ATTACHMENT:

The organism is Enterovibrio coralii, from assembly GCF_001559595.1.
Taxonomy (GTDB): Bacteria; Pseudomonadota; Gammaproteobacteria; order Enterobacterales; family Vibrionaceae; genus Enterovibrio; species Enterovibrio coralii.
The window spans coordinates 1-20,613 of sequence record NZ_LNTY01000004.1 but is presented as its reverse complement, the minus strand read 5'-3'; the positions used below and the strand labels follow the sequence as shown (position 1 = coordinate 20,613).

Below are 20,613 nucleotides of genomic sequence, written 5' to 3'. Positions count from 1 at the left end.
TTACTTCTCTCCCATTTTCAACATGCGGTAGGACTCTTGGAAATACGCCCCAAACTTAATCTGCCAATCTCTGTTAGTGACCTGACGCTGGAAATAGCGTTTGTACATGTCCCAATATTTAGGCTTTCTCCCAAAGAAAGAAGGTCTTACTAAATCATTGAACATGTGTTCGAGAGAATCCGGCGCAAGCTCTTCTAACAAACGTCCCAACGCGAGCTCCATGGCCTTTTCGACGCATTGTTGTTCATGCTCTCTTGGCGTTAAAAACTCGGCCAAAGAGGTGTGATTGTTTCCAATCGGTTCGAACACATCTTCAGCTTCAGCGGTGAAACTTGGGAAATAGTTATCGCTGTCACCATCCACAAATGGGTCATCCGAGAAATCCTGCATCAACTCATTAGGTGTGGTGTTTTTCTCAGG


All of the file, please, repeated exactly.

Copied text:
The organism is Enterovibrio coralii, from assembly GCF_001559595.1.
Taxonomy (GTDB): Bacteria; Pseudomonadota; Gammaproteobacteria; order Enterobacterales; family Vibrionaceae; genus Enterovibrio; species Enterovibrio coralii.
The window spans coordinates 1-20,613 of sequence record NZ_LNTY01000004.1 but is presented as its reverse complement, the minus strand read 5'-3'; the positions used below and the strand labels follow the sequence as shown (position 1 = coordinate 20,613).

Below are 20,613 nucleotides of genomic sequence, written 5' to 3'. Positions count from 1 at the left end.
TTACTTCTCTCCCATTTTCAACATGCGGTAGGACTCTTGGAAATACGCCCCAAACTTAATCTGCCAATCTCTGTTAGTGACCTGACGCTGGAAATAGCGTTTGTACATGTCCCAATATTTAGGCTTTCTCCCAAAGAAAGAAGGTCTTACTAAATCATTGAACATGTGTTCGAGAGAATCCGGCGCAAGCTCTTCTAACAAACGTCCCAACGCGAGCTCCATGGCCTTTTCGACGCATTGTTGTTCATGCTCTCTTGGCGTTAAAAACTCGGCCAAAGAGGTGTGATTGTTTCCAATCGGTTCGAACACATCTTCAGCTTCAGCGGTGAAACTTGGGAAATAGTTATCGCTGTCACCATCCACAAATGGGTCATCCGAGAAATCCTGCATCAACTCATTAGGTGTGGTGTTTTTCTCAGG